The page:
A star that was thrown through our galaxy at high speed probably is pushed out of her birth galaxy by some black hole that has never been seen before in our galaxy.
Keck telescope researchers believe that star PG 1610 + 062 was thrown through a galaxy from a black medium-sized hole (MMBH).
Data from the Keck Observatory revealed that PG1610 + 062 is, in fact, a surprisingly young, massive star that is ten times more massive, ejected from the Galactic Disk at almost the speed of escape from the Milky Way.
Researchers now believe that there is only one probable culprit – a black hole with an average mass.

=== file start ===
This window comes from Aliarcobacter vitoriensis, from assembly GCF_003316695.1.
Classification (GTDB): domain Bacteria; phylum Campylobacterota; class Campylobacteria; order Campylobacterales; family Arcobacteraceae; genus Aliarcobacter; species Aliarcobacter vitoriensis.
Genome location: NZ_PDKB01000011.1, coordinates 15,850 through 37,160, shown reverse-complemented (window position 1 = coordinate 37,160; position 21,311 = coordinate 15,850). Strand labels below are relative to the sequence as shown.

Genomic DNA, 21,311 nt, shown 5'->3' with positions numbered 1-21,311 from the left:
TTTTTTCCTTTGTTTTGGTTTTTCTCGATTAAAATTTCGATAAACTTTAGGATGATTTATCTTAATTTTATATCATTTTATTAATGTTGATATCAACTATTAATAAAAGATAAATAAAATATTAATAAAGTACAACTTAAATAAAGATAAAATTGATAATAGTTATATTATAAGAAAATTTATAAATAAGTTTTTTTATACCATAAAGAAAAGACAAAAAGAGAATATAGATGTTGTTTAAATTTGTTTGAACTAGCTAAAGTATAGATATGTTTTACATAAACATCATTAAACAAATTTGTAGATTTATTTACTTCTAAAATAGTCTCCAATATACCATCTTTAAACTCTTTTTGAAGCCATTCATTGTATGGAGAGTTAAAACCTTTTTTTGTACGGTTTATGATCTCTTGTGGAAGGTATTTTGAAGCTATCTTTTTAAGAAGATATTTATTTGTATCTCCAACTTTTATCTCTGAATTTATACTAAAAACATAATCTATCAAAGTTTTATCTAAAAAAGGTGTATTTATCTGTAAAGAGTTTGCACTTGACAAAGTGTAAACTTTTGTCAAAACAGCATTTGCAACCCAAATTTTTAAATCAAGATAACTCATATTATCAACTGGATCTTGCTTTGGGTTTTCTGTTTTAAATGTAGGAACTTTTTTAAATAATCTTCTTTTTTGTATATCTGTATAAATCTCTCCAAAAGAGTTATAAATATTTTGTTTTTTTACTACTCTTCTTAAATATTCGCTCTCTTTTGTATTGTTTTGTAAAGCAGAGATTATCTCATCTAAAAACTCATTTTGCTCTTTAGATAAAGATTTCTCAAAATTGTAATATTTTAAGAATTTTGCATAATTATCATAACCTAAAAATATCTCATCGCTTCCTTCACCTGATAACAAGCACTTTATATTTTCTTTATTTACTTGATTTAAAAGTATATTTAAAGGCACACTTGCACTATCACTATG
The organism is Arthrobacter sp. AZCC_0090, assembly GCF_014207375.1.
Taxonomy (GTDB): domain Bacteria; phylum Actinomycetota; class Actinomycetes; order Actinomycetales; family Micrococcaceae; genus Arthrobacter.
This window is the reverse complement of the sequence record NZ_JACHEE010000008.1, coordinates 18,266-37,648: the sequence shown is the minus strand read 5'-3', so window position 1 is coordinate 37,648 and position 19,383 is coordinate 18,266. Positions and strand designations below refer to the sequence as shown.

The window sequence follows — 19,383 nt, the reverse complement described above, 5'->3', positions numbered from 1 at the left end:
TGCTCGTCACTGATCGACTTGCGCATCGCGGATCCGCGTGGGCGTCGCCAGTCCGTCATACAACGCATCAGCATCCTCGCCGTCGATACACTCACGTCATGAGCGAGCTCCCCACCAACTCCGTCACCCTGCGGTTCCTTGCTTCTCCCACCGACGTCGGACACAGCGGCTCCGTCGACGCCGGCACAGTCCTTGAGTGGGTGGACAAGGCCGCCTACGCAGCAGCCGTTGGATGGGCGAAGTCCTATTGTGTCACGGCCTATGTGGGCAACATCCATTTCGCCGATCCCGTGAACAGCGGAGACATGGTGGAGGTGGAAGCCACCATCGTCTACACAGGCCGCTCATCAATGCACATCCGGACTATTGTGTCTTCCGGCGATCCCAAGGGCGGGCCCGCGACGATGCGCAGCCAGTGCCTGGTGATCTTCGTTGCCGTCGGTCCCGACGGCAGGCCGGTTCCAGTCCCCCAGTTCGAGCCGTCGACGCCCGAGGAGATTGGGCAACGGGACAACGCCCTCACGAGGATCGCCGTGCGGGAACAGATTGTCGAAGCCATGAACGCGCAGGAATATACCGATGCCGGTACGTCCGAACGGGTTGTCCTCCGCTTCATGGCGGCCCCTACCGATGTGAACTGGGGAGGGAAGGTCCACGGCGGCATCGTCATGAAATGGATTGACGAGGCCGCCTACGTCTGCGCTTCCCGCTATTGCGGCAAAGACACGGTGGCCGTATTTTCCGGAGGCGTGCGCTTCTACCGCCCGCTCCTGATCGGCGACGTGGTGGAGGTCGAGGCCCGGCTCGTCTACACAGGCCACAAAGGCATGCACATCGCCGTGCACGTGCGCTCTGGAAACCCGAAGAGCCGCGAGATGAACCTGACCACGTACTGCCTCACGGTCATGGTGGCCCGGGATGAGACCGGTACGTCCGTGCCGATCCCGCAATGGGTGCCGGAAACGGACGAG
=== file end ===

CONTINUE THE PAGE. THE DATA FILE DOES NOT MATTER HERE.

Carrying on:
Similar objects are thought to exist in young star clusters in the spiral arms of the Milky Way, but no one has yet been discovered.
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"Now, PG1610 + 062 can provide evidence that MMBHs can indeed exist in our galaxy. says lead author Andreas Irgang of Friedrich-Alexander University in Erlangen-Nuremberg, Germany.
The race is actually to find them. "
The team needed spectral data for the star, but its distance and position of the sky made WM Keck's Echellette Spectrograph and Imager (ESI) the only tool for the job.
In the northern hemisphere only the combination of Keck Observatory and ESI gave us Keck's collection area allowed us to collect enough photons for our subject and ESI has exactly the right resolution that is high enough to allow for all spectral characteristics,